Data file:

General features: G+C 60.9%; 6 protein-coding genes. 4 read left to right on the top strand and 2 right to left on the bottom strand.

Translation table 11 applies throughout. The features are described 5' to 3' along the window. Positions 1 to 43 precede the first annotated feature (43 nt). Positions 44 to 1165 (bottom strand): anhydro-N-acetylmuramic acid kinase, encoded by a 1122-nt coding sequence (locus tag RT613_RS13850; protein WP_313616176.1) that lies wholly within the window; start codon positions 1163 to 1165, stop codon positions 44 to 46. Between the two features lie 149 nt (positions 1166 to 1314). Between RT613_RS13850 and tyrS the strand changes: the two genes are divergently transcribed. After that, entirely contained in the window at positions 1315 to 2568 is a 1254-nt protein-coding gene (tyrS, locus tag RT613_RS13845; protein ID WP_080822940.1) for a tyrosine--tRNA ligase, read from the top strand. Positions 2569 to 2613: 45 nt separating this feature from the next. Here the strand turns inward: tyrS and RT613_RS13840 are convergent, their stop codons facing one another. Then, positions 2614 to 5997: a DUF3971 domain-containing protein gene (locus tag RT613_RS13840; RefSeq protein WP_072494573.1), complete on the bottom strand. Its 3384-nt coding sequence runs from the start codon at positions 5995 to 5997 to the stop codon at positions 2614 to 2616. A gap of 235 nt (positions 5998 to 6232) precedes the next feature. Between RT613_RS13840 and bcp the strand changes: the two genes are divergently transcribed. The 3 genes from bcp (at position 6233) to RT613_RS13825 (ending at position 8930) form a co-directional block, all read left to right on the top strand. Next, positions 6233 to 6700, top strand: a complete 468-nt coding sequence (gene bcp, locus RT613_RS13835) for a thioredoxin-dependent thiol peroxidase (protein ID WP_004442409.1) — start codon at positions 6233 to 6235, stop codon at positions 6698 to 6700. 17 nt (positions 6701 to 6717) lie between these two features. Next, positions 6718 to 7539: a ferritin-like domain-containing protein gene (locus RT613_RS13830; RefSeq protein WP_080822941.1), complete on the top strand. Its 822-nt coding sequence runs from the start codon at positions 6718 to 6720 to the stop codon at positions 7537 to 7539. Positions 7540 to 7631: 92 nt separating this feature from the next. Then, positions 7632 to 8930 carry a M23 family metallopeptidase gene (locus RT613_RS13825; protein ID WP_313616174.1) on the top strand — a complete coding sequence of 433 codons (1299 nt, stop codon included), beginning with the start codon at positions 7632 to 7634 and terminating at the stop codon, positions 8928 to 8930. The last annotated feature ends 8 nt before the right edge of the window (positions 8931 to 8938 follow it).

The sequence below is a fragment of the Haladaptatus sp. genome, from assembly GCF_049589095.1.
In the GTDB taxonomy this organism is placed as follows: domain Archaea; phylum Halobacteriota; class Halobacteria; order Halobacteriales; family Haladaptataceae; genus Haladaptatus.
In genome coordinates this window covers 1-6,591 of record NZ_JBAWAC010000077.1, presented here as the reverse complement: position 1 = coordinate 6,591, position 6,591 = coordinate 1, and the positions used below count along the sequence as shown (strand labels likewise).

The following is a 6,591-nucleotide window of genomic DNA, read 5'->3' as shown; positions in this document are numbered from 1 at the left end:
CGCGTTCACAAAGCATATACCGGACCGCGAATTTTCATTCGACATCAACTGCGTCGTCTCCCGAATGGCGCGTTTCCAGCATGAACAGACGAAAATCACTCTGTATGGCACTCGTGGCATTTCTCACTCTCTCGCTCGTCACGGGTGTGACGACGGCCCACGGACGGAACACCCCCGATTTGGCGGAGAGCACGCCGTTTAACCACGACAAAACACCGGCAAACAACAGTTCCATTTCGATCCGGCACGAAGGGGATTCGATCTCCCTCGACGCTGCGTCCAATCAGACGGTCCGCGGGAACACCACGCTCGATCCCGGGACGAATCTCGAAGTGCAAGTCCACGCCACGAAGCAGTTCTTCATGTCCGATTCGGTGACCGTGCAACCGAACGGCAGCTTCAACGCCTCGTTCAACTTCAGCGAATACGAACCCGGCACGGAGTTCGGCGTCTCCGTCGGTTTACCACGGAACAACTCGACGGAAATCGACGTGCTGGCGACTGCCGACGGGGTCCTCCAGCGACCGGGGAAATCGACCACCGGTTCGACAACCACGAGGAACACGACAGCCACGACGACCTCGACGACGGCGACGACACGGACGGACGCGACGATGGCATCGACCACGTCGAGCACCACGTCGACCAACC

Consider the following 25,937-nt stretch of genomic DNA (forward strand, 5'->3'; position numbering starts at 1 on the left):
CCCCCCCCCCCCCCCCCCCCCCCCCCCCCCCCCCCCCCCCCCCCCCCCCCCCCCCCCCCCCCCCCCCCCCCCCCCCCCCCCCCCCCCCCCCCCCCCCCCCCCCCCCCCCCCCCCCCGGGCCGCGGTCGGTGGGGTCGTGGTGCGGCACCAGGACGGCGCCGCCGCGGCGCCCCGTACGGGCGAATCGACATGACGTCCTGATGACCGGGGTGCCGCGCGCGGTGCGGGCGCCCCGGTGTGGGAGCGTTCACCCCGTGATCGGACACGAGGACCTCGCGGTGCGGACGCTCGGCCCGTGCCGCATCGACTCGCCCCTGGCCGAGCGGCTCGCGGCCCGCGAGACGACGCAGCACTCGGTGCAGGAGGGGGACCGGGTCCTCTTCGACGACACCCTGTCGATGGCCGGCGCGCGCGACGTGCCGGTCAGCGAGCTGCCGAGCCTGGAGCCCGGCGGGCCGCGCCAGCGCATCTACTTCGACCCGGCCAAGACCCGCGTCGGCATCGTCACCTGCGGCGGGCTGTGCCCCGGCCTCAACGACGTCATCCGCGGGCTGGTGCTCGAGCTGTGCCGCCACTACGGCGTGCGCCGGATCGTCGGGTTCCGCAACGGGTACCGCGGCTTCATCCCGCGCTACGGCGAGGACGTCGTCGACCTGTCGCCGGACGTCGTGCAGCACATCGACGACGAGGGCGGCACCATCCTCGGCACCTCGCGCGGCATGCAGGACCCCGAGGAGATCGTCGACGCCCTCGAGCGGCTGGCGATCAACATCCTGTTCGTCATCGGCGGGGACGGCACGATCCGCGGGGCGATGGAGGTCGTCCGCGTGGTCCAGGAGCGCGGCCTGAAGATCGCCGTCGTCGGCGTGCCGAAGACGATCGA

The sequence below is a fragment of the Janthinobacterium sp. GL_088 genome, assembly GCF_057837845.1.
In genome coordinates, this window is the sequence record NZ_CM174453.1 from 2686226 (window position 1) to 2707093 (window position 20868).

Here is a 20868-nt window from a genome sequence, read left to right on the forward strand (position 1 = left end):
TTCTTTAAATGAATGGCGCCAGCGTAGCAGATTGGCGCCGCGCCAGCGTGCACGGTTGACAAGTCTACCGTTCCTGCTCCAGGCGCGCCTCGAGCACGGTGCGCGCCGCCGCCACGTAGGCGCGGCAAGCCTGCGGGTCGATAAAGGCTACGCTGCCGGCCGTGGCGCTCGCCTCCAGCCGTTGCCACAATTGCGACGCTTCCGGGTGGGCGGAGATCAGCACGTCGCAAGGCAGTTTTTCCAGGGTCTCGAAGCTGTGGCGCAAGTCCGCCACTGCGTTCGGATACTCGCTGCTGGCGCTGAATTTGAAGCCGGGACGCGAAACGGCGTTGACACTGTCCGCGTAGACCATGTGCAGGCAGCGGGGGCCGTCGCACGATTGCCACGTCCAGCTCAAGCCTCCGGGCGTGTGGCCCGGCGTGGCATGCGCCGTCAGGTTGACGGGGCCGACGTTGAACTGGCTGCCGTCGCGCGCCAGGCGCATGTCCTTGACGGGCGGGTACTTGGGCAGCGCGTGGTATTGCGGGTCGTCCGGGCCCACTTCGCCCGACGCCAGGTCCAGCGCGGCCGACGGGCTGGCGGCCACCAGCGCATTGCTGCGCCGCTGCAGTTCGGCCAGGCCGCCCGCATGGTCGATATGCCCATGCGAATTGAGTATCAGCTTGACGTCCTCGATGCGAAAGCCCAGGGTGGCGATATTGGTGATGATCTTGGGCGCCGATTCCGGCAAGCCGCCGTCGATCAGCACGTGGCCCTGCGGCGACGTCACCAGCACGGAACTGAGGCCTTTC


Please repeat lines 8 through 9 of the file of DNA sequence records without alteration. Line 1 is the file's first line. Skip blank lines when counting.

Consider the following 25,937-nt stretch of genomic DNA (forward strand, 5'->3'; position numbering starts at 1 on the left):
CCCCCCCCCCCCCCCCCCCCCCCCCCCCCCCCCCCCCCCCCCCCCCCCCCCCCCCCCCCCCCCCCCCCCCCCCCCCCCCCCCCCCCCCCCCCCCCCCCCCCCCCCCCCCCCCCCCCGGGCCGCGGTCGGTGGGGTCGTGGTGCGGCACCAGGACGGCGCCGCCGCGGCGCCCCGTACGGGCGAATCGACATGACGTCCTGATGACCGGGGTGCCGCGCGCGGTGCGGGCGCCCCGGTGTGGGAGCGTTCACCCCGTGATCGGACACGAGGACCTCGCGGTGCGGACGCTCGGCCCGTGCCGCATCGACTCGCCCCTGGCCGAGCGGCTCGCGGCCCGCGAGACGACGCAGCACTCGGTGCAGGAGGGGGACCGGGTCCTCTTCGACGACACCCTGTCGATGGCCGGCGCGCGCGACGTGCCGGTCAGCGAGCTGCCGAGCCTGGAGCCCGGCGGGCCGCGCCAGCGCATCTACTTCGACCCGGCCAAGACCCGCGTCGGCATCGTCACCTGCGGCGGGCTGTGCCCCGGCCTCAACGACGTCATCCGCGGGCTGGTGCTCGAGCTGTGCCGCCACTACGGCGTGCGCCGGATCGTCGGGTTCCGCAACGGGTACCGCGGCTTCATCCCGCGCTACGGCGAGGACGTCGTCGACCTGTCGCCGGACGTCGTGCAGCACATCGACGACGAGGGCGGCACCATCCTCGGCACCTCGCGCGGCATGCAGGACCCCGAGGAGATCGTCGACGCCCTCGAGCGGCTGGCGATCAACATCCTGTTCGTCATCGGCGGGGACGGCACGATCCGCGGGGCGATGGAGGTCGTCCGCGTGGTCCAGGAGCGCGGCCTGAAGATCGCCGTCGTCGGCGTGCCGAAGACGATCGA